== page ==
Marshall, Robert (1889–1975), doctor, was born 9 September 1899 in Belfast, son of W. J. Marshall, tailor and JP, and Bertha Marshall (née Shaw). He was educated (1897–1906) at Methodist College, Belfast, later becoming a life governor (1930) and chairman of the board of governors during the school's centenary year. He graduated MB, B.Ch. BAO (1912), DPH (1918), and MD (1920) from QUB, which subsequently honoured him with an LLD (1970). He trained in cardiology as resident medical officer at the National Hospital for Diseases of the Heart, London (1914), before serving in the First and Third Cavalry Divisions in France as captain with the RAMC (1914–17).
Returning to Belfast, he was appointed assisting physician (1924), attending physician (1930), and subsequently visiting physician of the Royal Victoria Hospital until his retirement in 1954, when he became hon. consulting physician (1954–75); he was also a governor of the hospital. He had a keen interest in cardiology, owned his own electrocardiograph, published papers in the speciality, and engaged in bitter rivalry with his colleague, S. B. B. Campbell (1890–1971), who superintended the ECG department. He also served as physician to the Ulster Hospital for Children and Women. He lectured in clinical medicine and was a senator at QUB, and external examiner in medicine at Glasgow University and TCD.
An active member of the British Medical Association, he served as a representative at the annual meetings, as a member of the Central Consultants and Specialists Committee, and as president (1955–6) of the Northern Ireland branch of the BMA, of which he was elected fellow in 1960. A leading medical figure in Ulster, he achieved the unusual feat of being awarded honorary fellowships of the RCPI (1921; he served as censor 1930–33), of the RCP, London (1947), and of the RCPS, Glasgow (1964). Other distinctions included hon. membership of the Post-Graduate Medical Association of America, fellowship and presidency (1942–3) of the Ulster Medical Society, and editorship (1944–50) and subsequently membership of the editorial committee of the Ulster Medical Journal. He published The book of Belfast (1937) and Fifty years on the Grosvenor Road: an account of the rise and progress of the Royal Victoria Hospital, Belfast, during the years 1903–53 (1953), and was a frequent contributor to medical journals. A man of strong principles and a perfectionist in all he did, he was deeply committed and generous to all the associations to which he belonged, and was a trustee of the Methodist Church of Ireland and of University Road methodist church, Belfast. He died 24 March 1975 at his home, 3 Harberton Avenue, Belfast, and was cremated at Roselawn crematorium, Belfast.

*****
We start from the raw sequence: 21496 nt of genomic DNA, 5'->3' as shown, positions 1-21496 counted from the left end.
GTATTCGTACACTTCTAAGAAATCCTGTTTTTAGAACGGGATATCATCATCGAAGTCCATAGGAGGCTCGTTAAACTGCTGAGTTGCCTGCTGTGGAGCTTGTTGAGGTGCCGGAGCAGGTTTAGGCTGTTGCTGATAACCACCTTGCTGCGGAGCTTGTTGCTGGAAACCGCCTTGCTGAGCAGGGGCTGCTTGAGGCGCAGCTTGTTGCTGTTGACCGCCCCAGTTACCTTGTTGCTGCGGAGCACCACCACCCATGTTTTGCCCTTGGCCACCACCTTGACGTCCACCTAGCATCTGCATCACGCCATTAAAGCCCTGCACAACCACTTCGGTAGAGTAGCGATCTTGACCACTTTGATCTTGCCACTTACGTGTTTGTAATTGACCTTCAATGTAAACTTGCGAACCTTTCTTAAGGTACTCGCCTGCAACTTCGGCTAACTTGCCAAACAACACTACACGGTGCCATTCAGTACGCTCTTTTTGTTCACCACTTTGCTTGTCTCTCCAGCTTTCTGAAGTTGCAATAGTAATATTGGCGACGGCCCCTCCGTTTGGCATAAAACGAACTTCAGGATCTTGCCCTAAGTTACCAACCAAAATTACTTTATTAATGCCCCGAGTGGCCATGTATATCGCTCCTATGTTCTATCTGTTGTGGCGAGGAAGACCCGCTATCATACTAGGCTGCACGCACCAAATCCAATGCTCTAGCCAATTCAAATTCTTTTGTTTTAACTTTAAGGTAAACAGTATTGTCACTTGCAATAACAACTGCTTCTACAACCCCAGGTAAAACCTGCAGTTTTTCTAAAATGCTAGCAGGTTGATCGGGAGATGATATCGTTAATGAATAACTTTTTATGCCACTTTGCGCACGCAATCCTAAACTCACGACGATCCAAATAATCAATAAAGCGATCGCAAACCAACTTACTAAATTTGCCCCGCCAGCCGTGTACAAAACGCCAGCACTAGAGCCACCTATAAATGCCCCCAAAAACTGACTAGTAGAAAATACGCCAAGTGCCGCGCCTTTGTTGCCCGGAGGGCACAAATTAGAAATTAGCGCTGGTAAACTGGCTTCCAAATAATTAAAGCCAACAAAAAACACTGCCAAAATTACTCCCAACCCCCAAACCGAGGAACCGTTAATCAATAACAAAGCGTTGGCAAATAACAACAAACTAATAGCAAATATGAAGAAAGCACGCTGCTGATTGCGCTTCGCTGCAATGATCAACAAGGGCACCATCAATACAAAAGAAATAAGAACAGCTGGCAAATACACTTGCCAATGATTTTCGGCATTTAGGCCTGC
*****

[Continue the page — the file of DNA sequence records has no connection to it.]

He married (1916) Evelyn Mary (‘May’) Marshall; they had a son, Robert William Stanley, who served as a houseman in the Royal Victoria Hospital before joining the RAF Volunteer Reserve and was killed (1945) as a squadron leader on active service in the Far East; and a daughter, Dorothy, who married Desmond Neill (1951–86), the first full-time biochemist of the Royal Victoria Hospital.